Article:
How intriguing to have the necessity-driven (lack of sufficiently accomplished players and funding) whittled-down version of Chopin’s piano concertos recorded in a living room. The well-travelled Shanghai Quartet and solid-as-a-rock bassist Peter Lloyd ventured into pianist Edward Auer’s house and lovingly laid down these tracks ahead of public performances in July of the composer’s bicentenary year. Various versions of the E Minor work already exist; Auer took it upon himself to re-fashion Op. 21.
The result is a disc that sounds better on headphones than speakers from a purely technical and—most especially—balance perspective; either reproduction system can’t help but demonstrate the considerable skill sets and great care put into the quick-turnaround project.
On their own, the strings are generally convincing as orchestral stand-ins (tighter inner voices—particularly in the disc’s opening movment and the repeated motif in the “Rondo Vivace” of the E Minor work slightly marring the sense of unified purpose) for the youthful composer’s original intentions. Yet as soon as the piano takes stage (with sparkle, zest and commendable style by Auer), they lose their presence in the aural plane. More curiously, while the Steinway delivers some spectacular colours, it seems oddly distant—in its own world compared with the accompanists. The limitations of virtually any “house setting” as opposed to the acoustic depth of concert halls (and vital “air” beneath a wooden floor to—just like the instruments themselves—further amplify and round the string tone) are readily apparent in the outer movements of both concertos. The real gold of this CD can be found in the middle movements—well worth the purchase price alone.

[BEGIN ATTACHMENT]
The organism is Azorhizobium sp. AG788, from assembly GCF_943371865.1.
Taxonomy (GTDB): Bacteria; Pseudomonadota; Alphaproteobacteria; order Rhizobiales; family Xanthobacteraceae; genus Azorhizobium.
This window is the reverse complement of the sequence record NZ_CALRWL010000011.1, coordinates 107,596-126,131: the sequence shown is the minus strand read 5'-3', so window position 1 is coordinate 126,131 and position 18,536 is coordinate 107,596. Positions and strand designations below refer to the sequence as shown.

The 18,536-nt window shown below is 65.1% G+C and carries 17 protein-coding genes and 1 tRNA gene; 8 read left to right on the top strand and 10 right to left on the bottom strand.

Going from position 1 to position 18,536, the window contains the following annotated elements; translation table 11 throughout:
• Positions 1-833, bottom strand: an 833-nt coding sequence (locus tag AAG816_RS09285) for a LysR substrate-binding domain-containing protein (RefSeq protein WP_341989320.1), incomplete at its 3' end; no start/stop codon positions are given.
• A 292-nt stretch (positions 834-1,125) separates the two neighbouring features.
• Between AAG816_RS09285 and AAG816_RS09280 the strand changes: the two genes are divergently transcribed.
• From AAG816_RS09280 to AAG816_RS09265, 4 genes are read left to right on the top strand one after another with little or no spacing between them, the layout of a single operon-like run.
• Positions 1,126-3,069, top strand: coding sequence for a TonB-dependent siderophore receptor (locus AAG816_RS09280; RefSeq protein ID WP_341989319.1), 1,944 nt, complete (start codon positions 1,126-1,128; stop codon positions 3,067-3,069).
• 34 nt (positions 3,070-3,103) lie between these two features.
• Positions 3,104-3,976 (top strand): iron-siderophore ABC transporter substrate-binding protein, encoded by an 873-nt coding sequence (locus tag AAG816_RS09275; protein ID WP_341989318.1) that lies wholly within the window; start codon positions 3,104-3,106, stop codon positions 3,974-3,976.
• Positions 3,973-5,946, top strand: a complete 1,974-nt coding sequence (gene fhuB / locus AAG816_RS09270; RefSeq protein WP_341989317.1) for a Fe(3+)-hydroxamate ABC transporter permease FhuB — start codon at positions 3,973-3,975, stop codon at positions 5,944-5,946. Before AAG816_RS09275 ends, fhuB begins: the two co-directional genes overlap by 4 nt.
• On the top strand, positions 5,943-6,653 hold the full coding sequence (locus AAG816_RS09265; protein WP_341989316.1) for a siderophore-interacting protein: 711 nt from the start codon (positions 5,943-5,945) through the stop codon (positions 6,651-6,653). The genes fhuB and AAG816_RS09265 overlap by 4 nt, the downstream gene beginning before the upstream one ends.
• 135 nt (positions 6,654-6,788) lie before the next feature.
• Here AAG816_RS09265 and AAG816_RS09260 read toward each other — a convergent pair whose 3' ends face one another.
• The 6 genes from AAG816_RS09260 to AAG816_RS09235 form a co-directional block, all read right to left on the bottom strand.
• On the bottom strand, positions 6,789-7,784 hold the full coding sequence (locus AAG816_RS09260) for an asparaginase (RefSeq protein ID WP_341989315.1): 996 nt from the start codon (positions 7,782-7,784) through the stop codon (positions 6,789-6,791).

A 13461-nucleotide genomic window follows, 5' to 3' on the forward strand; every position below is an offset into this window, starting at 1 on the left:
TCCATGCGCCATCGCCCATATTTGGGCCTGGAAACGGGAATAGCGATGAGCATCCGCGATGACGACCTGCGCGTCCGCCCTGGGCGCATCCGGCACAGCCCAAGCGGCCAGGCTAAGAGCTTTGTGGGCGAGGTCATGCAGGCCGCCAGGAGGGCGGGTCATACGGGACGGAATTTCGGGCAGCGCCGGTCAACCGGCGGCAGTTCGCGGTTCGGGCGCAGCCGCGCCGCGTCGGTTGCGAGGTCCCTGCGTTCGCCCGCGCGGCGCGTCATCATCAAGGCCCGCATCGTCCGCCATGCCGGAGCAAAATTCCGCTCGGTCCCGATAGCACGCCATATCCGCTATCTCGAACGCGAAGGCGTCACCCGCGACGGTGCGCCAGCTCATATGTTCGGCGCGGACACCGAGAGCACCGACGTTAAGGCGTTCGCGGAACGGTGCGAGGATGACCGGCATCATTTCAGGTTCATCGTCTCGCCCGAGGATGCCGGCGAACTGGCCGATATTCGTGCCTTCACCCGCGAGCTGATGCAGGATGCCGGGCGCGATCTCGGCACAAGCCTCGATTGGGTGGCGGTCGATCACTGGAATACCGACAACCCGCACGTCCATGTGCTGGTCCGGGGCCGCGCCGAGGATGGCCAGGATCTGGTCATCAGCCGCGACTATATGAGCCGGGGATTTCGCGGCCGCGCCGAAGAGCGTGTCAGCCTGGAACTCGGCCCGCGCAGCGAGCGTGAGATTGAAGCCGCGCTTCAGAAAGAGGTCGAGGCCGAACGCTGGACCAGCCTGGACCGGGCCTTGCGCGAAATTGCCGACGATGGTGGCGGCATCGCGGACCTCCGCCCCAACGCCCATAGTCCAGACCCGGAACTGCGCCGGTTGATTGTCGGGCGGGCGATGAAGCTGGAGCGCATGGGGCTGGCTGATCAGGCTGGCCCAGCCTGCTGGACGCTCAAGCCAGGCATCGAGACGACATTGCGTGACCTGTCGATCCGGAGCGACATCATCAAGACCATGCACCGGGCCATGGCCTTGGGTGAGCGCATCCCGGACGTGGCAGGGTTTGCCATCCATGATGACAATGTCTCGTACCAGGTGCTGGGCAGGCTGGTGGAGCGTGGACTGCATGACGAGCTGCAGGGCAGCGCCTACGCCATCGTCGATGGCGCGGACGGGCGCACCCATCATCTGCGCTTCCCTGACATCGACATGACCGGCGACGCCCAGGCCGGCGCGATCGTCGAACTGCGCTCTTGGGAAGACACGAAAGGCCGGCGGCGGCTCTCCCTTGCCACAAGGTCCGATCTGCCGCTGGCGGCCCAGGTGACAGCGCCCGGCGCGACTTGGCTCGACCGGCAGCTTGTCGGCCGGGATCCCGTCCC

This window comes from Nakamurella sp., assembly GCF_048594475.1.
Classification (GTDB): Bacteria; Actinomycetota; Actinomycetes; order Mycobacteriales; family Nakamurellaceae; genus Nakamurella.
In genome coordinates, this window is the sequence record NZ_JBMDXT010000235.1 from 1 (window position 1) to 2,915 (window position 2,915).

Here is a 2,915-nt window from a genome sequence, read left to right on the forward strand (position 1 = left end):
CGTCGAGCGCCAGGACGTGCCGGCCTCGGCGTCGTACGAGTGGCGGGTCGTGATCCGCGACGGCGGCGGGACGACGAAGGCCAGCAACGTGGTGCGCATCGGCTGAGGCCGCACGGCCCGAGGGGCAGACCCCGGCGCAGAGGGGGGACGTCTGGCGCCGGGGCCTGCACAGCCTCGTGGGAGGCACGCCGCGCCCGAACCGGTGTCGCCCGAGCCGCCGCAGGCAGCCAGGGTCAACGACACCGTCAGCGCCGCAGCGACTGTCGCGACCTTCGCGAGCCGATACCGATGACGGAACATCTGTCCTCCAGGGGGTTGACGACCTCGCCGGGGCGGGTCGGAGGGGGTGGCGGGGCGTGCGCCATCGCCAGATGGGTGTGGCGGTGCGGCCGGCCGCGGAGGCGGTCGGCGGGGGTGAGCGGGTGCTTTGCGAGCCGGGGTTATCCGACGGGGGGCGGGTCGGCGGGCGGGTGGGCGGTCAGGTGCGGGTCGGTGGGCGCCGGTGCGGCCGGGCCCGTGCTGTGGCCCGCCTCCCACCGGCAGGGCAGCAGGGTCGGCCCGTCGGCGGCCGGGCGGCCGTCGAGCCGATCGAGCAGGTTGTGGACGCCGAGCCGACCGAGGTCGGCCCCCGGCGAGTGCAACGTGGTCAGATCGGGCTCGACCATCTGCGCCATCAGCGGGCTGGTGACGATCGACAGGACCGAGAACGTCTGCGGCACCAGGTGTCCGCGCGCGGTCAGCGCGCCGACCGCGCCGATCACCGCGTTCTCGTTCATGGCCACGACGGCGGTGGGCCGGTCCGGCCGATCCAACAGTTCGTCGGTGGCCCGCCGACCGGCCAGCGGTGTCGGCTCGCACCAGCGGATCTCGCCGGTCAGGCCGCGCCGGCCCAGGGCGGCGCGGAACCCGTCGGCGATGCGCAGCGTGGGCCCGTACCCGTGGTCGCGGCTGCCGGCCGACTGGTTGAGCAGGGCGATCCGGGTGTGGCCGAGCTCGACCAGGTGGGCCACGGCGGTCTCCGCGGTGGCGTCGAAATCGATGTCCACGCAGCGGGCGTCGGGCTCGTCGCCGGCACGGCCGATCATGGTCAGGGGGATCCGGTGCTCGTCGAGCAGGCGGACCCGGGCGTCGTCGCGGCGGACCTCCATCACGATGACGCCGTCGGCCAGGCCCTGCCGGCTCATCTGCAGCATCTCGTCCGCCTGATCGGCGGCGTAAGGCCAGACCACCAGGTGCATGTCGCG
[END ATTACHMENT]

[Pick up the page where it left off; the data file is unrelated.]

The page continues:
The opening of the “Romance” (Op. 11) began with beguiling, personal statements from the quartet before Auer quietly snuck in. Opting for restraint—at one with the silky smooth lines—worked to everyone’s advantage and not a trace of the near-brutal “top” that the quicker movements had. Especially effective was the cello/bass lines (Peter Lloyd was a marvel of discretion and—notably during his pizzicato contributions in the outer movements—kept this remarkable train running on time). The happily long, lingering adieu brought the movement to an artistically reluctant close that will stay in memory for a long time. Repeated hearings are heartily recommended.
The ensuing “Rondo” featured the crispest “orchestral” colours of the proceedings. Auer led a delightfully merry chase, inspiring his colleagues to match him at every twist and turn. The somewhat broader—yet still energetic coda—collectively scampered to the double bar with zest and aplomb. JWR